WPS teams move on; WPS does not

If you’ve been looking for just a little bit of good news in pro women’s soccer, you got it today. The Western New York Flash and Boston Breakers will play this season, and a couple of well-established WPSL teams (FC Indiana, former WPSer Chicago Red Stars) will be moving into an “elite league” to join them. I’m guessing Marta won’t be involved, but this will give a lot of WPS players a few options other than fleeing the country.

But if you read what I’ve written at espnW, you’ll see things aren’t quite as rosy for the league as a whole.

Dan Borislow’s motion for a temporary injunction is morphing into a motion to enforce “The Deal.” Many readers believe “The Deal” was never finalized. Borislow’s legal team argues most vociferously that it was.

(Sorry I’m not embedding the document this time — these two combined would probably break my blog. Here’s the Motion to Enforce Settlement.)

The second document — Declaration of Louis S. Ederer (Borislow’s attorney) — is enough to make you wonder when and how this case will ever end.

As I say in the story, one revelation here is that the league’s laundry lists of accusations against Borislow (you remember — the stuff Deadspin called “The Angry Emails That Helped Cost Boca Raton Its All-Star Pro Soccer Team”) was basically ignored by the court to this point. Perhaps I shouldn’t be so surprised, given that the court has thus far limited itself to the termination procedures. But this was brought up early, when the league was trying to get the case dismissed. The league says back in its opposition to Borislow’s original motion that it’s a bit rich for Borislow to point to these agreements after (according to the league) breaching his own responsibilities so many times.

I say “according to the league” because Borislow denies all this. He firmly believes the league had no reason to dismiss him.

And I should clarify one thing from the previous post on this matter. It wasn’t Borislow’s business plan to say “Nah, I’m not going to buy sign boards because I’m putting the money toward players.” The sign-board disagreement is more about Borislow’s objection to his lack of TV games and some related disputes.

So from all this, we have a bunch of questions I’d like to throw open to my civil, thoughtful commenters:

1. Who’s joining the four teams already announced for the WPSL elite division?

2. There’s no sanctioning problem with that division, right? Right? (Shouldn’t be — WPSL has had pro teams in the past.)

3. Which players will be around to play for these teams?

4. What’s the deal with “The Deal”? Can Borislow compel teams to play him in 2013 if they return to WPS as scheduled?

5. What did U.S. Soccer say about “The Deal,” when did they say it, and to whom did they say it?

6. Why such an insistent discovery process over the suspension of the 2012 season, which neither party apparently believes is a violation of “The Deal”?

7. What’s the way forward from this?

Comment away …


21 thoughts on “WPS teams move on; WPS does not

  1. Borislow may not be the only reason for the league suspension, but his determination to drag this lawsuit out will be the thing that kills it.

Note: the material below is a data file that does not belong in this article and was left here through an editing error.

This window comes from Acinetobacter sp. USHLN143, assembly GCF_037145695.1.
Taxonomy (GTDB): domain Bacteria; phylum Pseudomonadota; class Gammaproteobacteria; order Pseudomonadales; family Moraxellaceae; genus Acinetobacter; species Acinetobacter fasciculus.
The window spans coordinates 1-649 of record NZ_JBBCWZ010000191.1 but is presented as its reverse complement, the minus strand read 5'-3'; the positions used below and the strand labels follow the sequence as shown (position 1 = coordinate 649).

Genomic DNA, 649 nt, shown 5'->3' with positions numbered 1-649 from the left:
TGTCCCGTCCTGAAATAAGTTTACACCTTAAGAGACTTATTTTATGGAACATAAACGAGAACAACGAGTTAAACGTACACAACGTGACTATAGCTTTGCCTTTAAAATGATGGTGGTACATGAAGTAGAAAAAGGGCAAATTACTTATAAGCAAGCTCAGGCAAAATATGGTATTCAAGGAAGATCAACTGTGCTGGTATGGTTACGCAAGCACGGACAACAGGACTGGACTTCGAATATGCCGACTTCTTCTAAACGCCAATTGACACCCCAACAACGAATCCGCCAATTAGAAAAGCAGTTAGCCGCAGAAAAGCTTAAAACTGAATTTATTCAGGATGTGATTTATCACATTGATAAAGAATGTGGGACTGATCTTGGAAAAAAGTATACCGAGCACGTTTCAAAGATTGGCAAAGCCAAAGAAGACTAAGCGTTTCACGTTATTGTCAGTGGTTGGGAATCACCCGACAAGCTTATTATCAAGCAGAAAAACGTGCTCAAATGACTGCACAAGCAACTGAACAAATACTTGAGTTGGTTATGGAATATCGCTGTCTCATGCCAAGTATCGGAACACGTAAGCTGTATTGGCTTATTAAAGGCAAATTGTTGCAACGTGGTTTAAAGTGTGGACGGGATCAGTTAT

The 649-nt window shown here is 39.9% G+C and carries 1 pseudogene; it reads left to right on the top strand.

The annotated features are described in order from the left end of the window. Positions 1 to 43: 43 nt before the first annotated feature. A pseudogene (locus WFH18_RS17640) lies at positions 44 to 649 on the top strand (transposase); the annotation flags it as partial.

2. 1. Might want to ask Coach Daugherty about that.

    2. I bet there isn’t if they’ve got the money.

    3. The 99% of players that weren’t able to get snapped up by an international team.

    4. I think “The Deal” might just hold up, that’s why I think WPS either needs to make nice & play w/Dan or disband and come back in some other incarnation.

    5. They’ll never tell.

    6. Ammunition for arbitration, or to show that much more than Dan’s lawsuit is in play. Maybe they can find out the answer to question 5.

    7. Seems like Dan is prepared to play hardball, they’re at the put up or shut up stage. I still believe WPS needs to find a way to work with Dan or disband and come back as WSP or PSW or WTF.

  3. The owner of the Maryland Capitols, a new WPSL team, is pretty ambitious (and has recruited former Freedomites like Emily Janss and Caitlin Miskel). I wouldn’t be surprised if that’s another team that will join the “elite.”

  4. As far as I can tell, the parties walked into this matter with one legal agreement in dispute and are now at a point with two agreements in dispute and possibly a third matter to be thrown into the mix (regarding the exhibit where it seems like the plaintiff is asserting treble damages for the refusal of the league to return escrow money).

    Hindsight is 20/20, but why on god’s green earth did the other owners agree to a business deal going forward for two years with someone they don’t appear to want to work with and who they are trying to get out of the actual agreement in existence?

    At this point, I see no reason for optimism for the WPS to have a 2013 season.

  5. As a followup, I can’t help but to wonder if, rather than getting into this procedural morass and subsequent settlement dispute, where would we be if the league had reserved it rights but hadn’t fought jurisdiction and terminology on termination, but rather had walked into court on day 1 and said, yes, let’s go to arbitration right now on termination….would the court have said if all parties agree to ADR no need for us to be inserted in the middle.

    Would this be closer to resolution? I have no idea.

  6. Beau,

    Do you research anything you write…Oh wait, when I am done writing just say a smart ass comment and ignore.

    WPSL gives players an option?????? Really what is the option?